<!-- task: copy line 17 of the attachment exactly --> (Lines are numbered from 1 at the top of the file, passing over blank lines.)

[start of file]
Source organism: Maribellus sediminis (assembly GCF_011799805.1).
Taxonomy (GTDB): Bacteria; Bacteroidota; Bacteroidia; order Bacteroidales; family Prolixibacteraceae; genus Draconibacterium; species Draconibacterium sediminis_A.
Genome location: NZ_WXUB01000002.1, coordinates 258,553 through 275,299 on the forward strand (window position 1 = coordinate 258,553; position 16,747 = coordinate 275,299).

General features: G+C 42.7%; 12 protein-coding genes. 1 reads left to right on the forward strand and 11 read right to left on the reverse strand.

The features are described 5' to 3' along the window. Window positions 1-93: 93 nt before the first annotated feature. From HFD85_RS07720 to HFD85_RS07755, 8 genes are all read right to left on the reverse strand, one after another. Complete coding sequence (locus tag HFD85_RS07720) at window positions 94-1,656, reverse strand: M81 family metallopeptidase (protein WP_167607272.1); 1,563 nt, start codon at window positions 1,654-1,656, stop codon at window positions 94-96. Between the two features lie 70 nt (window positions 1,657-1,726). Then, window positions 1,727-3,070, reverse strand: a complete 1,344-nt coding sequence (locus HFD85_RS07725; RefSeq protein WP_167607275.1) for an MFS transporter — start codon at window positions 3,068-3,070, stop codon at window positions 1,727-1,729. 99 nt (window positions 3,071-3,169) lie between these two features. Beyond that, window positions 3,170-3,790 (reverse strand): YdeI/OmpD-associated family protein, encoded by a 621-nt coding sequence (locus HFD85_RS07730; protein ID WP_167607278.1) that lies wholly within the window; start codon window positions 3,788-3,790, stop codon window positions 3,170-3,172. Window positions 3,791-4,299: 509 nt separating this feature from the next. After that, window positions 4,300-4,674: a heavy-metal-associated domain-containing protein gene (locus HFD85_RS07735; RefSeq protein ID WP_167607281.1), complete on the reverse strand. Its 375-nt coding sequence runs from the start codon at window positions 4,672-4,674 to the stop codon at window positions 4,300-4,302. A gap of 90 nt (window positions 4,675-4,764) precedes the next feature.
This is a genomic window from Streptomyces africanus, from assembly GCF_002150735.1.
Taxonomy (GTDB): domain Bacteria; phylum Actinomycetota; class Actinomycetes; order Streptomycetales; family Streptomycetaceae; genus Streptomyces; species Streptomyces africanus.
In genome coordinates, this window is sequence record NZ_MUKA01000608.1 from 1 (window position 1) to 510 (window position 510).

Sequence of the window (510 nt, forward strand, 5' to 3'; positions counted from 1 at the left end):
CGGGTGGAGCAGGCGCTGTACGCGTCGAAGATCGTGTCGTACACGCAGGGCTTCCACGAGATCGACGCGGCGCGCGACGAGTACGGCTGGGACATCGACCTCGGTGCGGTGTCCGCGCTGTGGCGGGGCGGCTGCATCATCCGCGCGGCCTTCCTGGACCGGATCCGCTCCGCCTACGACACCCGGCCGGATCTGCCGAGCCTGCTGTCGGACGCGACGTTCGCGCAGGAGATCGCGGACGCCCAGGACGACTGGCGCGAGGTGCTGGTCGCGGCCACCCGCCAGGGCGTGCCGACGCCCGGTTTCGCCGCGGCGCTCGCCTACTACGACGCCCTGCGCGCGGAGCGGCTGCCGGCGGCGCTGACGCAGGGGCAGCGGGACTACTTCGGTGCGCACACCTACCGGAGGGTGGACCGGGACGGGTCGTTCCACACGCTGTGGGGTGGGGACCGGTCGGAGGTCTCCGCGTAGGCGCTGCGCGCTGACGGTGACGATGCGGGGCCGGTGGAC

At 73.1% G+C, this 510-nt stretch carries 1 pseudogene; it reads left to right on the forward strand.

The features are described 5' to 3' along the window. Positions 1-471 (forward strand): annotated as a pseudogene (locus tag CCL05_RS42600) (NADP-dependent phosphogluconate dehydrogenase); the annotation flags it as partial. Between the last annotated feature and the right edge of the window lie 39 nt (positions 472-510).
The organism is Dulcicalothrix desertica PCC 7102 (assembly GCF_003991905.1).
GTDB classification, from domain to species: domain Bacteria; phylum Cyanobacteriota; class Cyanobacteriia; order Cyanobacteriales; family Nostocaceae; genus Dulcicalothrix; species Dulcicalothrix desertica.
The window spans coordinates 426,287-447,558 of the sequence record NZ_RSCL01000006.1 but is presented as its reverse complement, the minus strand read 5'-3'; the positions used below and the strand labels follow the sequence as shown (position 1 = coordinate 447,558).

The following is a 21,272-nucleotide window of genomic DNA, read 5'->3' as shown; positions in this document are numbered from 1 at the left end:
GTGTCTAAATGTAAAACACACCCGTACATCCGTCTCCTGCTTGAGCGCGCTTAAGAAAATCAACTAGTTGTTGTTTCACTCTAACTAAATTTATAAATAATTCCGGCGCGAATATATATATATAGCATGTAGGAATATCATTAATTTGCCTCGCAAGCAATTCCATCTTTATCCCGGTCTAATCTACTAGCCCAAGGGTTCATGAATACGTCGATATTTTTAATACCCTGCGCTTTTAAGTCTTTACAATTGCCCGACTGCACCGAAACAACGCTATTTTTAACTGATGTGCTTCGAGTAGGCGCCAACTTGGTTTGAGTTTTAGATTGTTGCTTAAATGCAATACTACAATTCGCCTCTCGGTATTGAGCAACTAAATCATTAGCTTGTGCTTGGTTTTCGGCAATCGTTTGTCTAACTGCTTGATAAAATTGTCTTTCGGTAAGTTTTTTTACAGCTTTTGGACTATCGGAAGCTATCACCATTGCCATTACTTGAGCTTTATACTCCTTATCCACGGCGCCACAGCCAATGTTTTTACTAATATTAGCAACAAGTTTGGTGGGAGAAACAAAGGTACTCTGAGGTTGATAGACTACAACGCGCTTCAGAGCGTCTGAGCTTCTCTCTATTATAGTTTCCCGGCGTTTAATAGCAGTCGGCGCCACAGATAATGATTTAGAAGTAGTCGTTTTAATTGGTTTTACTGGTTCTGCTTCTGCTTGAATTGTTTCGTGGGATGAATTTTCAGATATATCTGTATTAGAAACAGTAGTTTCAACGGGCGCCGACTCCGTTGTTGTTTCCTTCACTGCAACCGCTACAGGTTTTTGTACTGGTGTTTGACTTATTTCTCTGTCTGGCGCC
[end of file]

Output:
GTGTCTAAATGTAAAACACACCCGTACATCCGTCTCCTGCTTGAGCGCGCTTAAGAAAATCAACTAGTTGTTGTTTCACTCTAACTAAATTTATAAATAATTCCGGCGCGAATATATATATATAGCATGTAGGAATATCATTAATTTGCCTCGCAAGCAATTCCATCTTTATCCCGGTCTAATCTACTAGCCCAAGGGTTCATGAATACGTCGATATTTTTAATACCCTGCGCTTTTAAGTCTTTACAATTGCCCGACTGCACCGAAACAACGCTATTTTTAACTGATGTGCTTCGAGTAGGCGCCAACTTGGTTTGAGTTTTAGATTGTTGCTTAAATGCAATACTACAATTCGCCTCTCGGTATTGAGCAACTAAATCATTAGCTTGTGCTTGGTTTTCGGCAATCGTTTGTCTAACTGCTTGATAAAATTGTCTTTCGGTAAGTTTTTTTACAGCTTTTGGACTATCGGAAGCTATCACCATTGCCATTACTTGAGCTTTATACTCCTTATCCACGGCGCCACAGCCAATGTTTTTACTAATATTAGCAACAAGTTTGGTGGGAGAAACAAAGGTACTCTGAGGTTGATAGACTACAACGCGCTTCAGAGCGTCTGAGCTTCTCTCTATTATAGTTTCCCGGCGTTTAATAGCAGTCGGCGCCACAGATAATGATTTAGAAGTAGTCGTTTTAATTGGTTTTACTGGTTCTGCTTCTGCTTGAATTGTTTCGTGGGATGAATTTTCAGATATATCTGTATTAGAAACAGTAGTTTCAACGGGCGCCGACTCCGTTGTTGTTTCCTTCACTGCAACCGCTACAGGTTTTTGTACTGGTGTTTGACTTATTTCTCTGTCTGGCGCC